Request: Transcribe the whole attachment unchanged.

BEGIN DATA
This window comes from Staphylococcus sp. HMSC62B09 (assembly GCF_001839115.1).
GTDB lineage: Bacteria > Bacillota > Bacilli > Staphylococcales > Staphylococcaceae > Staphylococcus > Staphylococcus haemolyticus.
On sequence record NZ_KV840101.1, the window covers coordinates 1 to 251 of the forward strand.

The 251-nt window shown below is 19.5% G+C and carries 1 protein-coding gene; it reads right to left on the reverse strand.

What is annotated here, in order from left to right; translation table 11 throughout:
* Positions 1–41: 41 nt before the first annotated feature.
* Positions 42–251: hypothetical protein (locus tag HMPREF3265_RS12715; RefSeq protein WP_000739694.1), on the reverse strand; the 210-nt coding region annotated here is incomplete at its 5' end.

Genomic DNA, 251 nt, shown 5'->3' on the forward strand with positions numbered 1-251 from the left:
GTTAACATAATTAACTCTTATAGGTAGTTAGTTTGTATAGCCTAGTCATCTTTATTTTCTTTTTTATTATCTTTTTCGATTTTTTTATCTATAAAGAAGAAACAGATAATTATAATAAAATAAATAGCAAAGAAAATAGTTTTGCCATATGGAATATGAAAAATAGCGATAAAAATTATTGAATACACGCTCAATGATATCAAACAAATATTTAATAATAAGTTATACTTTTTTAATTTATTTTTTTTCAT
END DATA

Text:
This window comes from Staphylococcus sp. HMSC62B09 (assembly GCF_001839115.1).
GTDB lineage: Bacteria > Bacillota > Bacilli > Staphylococcales > Staphylococcaceae > Staphylococcus > Staphylococcus haemolyticus.
On sequence record NZ_KV840101.1, the window covers coordinates 1 to 251 of the forward strand.

The 251-nt window shown below is 19.5% G+C and carries 1 protein-coding gene; it reads right to left on the reverse strand.

What is annotated here, in order from left to right; translation table 11 throughout:
* Positions 1–41: 41 nt before the first annotated feature.
* Positions 42–251: hypothetical protein (locus tag HMPREF3265_RS12715; RefSeq protein WP_000739694.1), on the reverse strand; the 210-nt coding region annotated here is incomplete at its 5' end.

Genomic DNA, 251 nt, shown 5'->3' on the forward strand with positions numbered 1-251 from the left:
GTTAACATAATTAACTCTTATAGGTAGTTAGTTTGTATAGCCTAGTCATCTTTATTTTCTTTTTTATTATCTTTTTCGATTTTTTTATCTATAAAGAAGAAACAGATAATTATAATAAAATAAATAGCAAAGAAAATAGTTTTGCCATATGGAATATGAAAAATAGCGATAAAAATTATTGAATACACGCTCAATGATATCAAACAAATATTTAATAATAAGTTATACTTTTTTAATTTATTTTTTTTCAT